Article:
Exhibition on the First World War in the Middle East in the IFFM
16/03/2022 - Ieper - Source: In Flanders Fields Museum
In Flanders Fields Museum opens unique exhibition on the First World War in the Middle East and thus transcends the borders of the Western Front
Besides in Europe, war also broke out in the Middle East in 1914. This region was largely dominated by the Ottoman Empire, which sided with Germany and therefore belonged to the losing side in 1918. The Ottoman Empire fell apart and the borders were redrawn according to the interests of Western powers. The discontent over this drove various local communities into conflicts, some of which continue to smoulder and flare up today.

Pieter Trogh, curator of the exhibition: "The Israeli-Palestinian question, the problems between Turkey and Armenia, or the fate of the Kurds: anyone who wants to better understand the current sensitivities and power relations in the Middle East will return in this exhibition to their wartime origins.”

What does the exhibition have in store for visitors?

The presentation of iconic objects is combined with atmospheric images, films, personal stories and compelling testimonies. What makes this exhibition so special is that it does not involve any written text. With a personal audio guide, visitors can listen to all the stories. The hostess of the audio guide is Layla El-Dekmak. She presented the programme Dubbelbloed (Double Blood) on Radio 1 and has a Belgian mother and Lebanese-Belgian father who lives in Beirut.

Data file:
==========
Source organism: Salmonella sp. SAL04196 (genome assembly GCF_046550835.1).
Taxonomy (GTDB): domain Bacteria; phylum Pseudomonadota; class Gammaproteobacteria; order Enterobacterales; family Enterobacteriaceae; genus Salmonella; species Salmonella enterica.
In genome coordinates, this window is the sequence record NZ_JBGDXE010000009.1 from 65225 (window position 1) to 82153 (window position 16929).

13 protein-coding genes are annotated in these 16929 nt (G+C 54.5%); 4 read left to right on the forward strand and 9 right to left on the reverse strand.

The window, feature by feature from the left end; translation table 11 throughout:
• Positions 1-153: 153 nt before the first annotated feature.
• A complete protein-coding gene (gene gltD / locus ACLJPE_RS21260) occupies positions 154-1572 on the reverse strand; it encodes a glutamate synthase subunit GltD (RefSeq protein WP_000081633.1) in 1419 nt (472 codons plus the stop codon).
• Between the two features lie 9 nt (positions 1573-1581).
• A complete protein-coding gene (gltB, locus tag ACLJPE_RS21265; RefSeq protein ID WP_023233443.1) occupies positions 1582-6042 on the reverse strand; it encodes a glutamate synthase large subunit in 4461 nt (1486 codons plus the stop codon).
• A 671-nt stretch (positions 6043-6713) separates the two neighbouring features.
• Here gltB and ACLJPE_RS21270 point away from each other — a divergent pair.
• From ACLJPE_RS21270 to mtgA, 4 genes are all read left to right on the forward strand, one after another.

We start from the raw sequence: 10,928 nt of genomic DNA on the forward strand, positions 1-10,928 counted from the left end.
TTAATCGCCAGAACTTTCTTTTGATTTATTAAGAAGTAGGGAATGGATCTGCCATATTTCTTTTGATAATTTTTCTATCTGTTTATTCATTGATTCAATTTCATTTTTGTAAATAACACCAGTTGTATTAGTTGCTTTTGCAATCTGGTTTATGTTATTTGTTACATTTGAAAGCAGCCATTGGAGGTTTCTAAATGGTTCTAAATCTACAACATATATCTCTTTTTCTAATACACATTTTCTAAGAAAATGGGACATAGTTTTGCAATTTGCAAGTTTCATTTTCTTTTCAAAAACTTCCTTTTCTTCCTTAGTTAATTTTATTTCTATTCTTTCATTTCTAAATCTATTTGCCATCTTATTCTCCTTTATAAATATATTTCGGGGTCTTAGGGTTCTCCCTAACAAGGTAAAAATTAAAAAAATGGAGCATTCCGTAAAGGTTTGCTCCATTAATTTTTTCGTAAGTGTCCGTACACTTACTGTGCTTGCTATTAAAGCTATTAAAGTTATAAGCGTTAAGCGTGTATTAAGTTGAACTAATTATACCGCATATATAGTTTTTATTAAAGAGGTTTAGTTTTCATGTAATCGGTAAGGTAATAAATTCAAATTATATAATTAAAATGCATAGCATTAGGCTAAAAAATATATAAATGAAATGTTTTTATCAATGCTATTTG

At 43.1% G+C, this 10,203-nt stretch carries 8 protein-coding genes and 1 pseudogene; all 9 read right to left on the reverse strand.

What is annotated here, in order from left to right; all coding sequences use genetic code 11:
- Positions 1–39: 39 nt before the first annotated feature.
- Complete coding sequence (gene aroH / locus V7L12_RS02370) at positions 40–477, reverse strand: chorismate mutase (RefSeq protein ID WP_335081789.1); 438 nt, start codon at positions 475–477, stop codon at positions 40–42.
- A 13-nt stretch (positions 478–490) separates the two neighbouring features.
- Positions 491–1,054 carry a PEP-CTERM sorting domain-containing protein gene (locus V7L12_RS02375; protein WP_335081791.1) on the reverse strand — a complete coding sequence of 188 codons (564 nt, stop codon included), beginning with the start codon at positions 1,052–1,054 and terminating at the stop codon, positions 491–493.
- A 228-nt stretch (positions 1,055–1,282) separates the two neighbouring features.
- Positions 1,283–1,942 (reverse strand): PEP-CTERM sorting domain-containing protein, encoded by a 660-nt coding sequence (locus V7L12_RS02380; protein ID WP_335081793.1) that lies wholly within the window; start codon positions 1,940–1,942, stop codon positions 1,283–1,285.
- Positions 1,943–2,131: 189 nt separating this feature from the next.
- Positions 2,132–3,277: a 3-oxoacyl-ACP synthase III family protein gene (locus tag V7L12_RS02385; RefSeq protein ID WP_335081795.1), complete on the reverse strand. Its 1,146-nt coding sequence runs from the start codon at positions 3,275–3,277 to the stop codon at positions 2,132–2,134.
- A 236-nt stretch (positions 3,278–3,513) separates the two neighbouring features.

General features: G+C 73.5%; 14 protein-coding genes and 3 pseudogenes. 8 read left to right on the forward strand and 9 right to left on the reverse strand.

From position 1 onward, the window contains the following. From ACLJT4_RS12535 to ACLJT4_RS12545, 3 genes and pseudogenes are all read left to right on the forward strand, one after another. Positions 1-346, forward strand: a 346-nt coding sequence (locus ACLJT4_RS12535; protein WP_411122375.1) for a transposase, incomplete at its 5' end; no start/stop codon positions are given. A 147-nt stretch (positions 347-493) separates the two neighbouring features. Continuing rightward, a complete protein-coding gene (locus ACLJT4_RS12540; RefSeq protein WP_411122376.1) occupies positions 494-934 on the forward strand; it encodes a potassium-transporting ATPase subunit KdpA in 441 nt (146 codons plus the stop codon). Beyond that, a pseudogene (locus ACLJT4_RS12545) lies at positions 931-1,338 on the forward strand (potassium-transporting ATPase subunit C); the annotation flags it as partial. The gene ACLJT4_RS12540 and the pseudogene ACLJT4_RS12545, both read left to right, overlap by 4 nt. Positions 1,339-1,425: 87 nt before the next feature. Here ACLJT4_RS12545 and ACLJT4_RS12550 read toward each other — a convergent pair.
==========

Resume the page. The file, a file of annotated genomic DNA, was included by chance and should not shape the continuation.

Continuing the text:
At the beginning of June, another international publication will be issued that will further explore the various themes. In September, an international conference will take place in Ypres and an educational programme will be developed.
Dimitry Soenen, Alderman and Chairman AGB Museums Ypres: "With this theme, the museum transcends the geographical boundaries of the First World War on the Western Front. For it is explicitly the task of the In Flanders Fields Museum to draw attention to the impact of the First World War and its aftermath. And that aftermath is today still most tangible in the Middle East. In a Coda to the exhibition, the question of the contemporary impact of the First World War on the Middle East is literally put to a group of experts and contemporary witnesses.”

More info: www.inflandersfields.be